#Techquity: How iPhone Apps Are Increasing Inequity

I love apps. I have apps that keep me informed, help me communicate more effectively with more people, increase my productivity, and suck away my time and productivity. I have apps that help me create and drive my inquiry and wonder. I think some of my apps are powerful enough to change the world.

In this last category, the audacious one, I’m really excited about two new apps, Periscope and StoryCorps. Periscope, made by Twitter, is a live streaming tool with social integration. It offers anyone with an iPhone the ability to transform themselves into producers who broadcast live content on the Internet to audience members who in turn are able to interact with the producer in real time. StoryCorps is an app created by a project of the same name that records people interviewing each other and archives these interviews for the Library of Congress. (You may have heard StoryCorps on NPR’s Morning Edition, where it plays each Friday morning.) Involvement with the StoryCorps project previously required getting into their official soundbooth. The StoryCorps app allows anyone to record an interview and join in creating “an archive of the wisdom of humanity.” Big stuff for iPhone users!

iOS app developers bringing us products like these are making the world a better place. And they’re also contributing to the problem of inequity. They do this every time they debut their amazingness exclusively on Apple devices.

In his piece What Kids Are Learning Online, Innovation Hub’s Marc Sollinger quotes UC-Irvine Cultural Anthropologist Mimi Ito:

“The sad fact is that we know historically, that when you provide fancier technology, it actually increases inequity.” Through her research, Ito has found that new technology has the tendency to give students who are already highly educated and come from wealthier backgrounds “superpowers.” It separates people into two groups: those who can easily access new technology and new ways of learning, and those who can’t.”

In the case of apps exclusively released on iOS, those who can’t are historically underserved racial and socioeconomic populations. According to data from Pew Research Center’s Internet & American Life Project, those with household incomes greater than $75,000/yr were the only group reporting higher smartphone ownership of iPhones than Android devices (40% vs. 31%). In stark contrast, iPhone ownership is quite low among Blacks (16%), Hispanics (26%) and households with lower household income (13% for those less than $30,000/yr and 23% for $30,000-$49,999/yr).

In fairness to app developers, there are compelling reasons to focus first on iOS. The biggest is complexity cost: iOS developers only need to test their product on a handful of different iPhone, iPod and iPad devices whereas developing for Android means creating a product that will run nicely on over 10,000 different devices with variance in screen size, processors and even versions of the Android operating system. In short, it is more expensive to develop for Android.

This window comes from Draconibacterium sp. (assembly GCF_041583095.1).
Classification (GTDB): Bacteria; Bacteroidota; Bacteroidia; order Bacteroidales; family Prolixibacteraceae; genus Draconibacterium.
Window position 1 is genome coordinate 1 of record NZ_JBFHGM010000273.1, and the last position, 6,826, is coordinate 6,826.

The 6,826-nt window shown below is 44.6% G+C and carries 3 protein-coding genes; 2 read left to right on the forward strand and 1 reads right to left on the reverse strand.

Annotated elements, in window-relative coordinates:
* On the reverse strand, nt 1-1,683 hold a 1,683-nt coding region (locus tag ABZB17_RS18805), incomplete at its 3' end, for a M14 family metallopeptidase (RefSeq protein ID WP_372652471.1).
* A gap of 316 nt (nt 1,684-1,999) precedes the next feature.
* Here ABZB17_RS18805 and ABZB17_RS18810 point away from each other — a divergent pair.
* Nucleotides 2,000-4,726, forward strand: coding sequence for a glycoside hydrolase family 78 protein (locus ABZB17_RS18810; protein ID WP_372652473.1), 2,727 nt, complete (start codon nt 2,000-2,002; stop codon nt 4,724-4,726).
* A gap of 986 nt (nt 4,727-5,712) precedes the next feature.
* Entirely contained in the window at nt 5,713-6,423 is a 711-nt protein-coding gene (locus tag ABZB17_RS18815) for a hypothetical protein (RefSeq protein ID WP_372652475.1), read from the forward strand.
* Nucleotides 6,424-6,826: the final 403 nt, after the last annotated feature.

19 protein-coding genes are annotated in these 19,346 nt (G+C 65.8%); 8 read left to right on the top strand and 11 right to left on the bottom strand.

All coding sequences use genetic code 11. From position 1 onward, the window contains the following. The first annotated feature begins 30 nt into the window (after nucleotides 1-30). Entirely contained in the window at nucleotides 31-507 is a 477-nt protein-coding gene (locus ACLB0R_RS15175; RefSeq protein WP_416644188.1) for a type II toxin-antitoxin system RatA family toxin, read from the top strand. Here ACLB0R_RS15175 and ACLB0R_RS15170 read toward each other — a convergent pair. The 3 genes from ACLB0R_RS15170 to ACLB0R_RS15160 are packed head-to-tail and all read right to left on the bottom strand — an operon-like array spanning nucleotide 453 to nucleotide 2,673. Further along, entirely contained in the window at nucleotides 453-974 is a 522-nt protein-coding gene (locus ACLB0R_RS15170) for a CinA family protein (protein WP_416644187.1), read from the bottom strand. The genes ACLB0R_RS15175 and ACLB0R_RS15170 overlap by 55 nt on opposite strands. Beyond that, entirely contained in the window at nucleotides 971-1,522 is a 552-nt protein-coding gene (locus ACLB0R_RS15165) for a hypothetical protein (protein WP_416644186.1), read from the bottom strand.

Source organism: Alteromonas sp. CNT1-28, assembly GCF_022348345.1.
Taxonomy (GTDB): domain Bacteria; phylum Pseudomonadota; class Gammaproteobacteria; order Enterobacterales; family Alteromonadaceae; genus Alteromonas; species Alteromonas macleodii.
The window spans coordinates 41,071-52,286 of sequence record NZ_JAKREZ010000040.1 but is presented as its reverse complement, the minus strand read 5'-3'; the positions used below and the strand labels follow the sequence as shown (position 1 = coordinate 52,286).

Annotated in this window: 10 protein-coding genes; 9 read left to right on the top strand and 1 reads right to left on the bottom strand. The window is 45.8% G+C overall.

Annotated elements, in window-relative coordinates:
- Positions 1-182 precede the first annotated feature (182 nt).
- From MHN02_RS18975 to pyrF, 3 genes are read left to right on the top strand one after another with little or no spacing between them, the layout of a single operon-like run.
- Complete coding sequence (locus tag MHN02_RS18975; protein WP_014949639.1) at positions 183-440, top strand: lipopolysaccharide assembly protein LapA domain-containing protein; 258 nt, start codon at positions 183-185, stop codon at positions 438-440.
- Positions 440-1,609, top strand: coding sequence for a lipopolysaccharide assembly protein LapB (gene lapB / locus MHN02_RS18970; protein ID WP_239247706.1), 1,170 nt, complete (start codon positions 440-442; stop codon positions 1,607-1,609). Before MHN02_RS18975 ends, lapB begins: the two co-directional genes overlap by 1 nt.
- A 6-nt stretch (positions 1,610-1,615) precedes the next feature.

So, it’s easier to develop first for iOS. The bugs that users report and the fixes developers need to push out span far fewer products, making it cheaper to release and refine.

But, the question for developers should still be asked: Is cost your only concern?

This question is especially important for developers of apps that might be used in educational settings. While most apps are eventually made available for Android, the head start given to iOS users creates an access gap that is difficult to close. It inherently gifts the “superpowers” described by Mimi Ito to iOS user groups weeks, months or more before Android users gain access. (Instagram, for example, launched on iOS 18 months ahead of Android.)

Inequity is a global concern and for businesses in the business of making money, increasing equity may not be part of the business model. But it is a choice and it should be a conscious choice. In the case of app development, releasing on iOS ahead of Android is choosing to increase inequity in our world, so even apps that aspire to change the world may not be doing so entirely for the better.


Notes and Credits:

  • StoryCorps initially launched exclusively on iOS and succeeded in releasing an Android app several days later (before I had completed this post).
  • At the time of this posting, Twitter has not yet released an Android version of Periscope but according to the company blog, it’s coming: “Soon. We’re working on it.”
  • The Pew Research Data is from May, 2013. When I find more recent data (feel free point me in the right direction!) I will update this post.
  • Although Whites and high income populations report higher iPhone ownership than other groups, they are also impacted by this phenomenon.
  • Globally, the difference in smartphone ownership is even greater than in the U.S. as Android OS has nearly 80% market share compared to less than 20% for iOS. http://www.businessinsider.com/iphone-v-android-market-share-2014-5
  • This 2013 piece in The Guardian was helpful in learning about the factors facing developers in tackling an app for iOS vs. Android.
  • I found the Pew Research Center’s data on this post by Ayaz Nanji.
  • The Pew Research Center’s Internet & American Life Project, April 17-May 19, 2013 Tracking Survey is published here.

Update (June 25, 2015): Medium has now released an Android app.

A single golf clap? Or a long standing ovation?

By clapping more or less, you can signal to us which stories really stand out.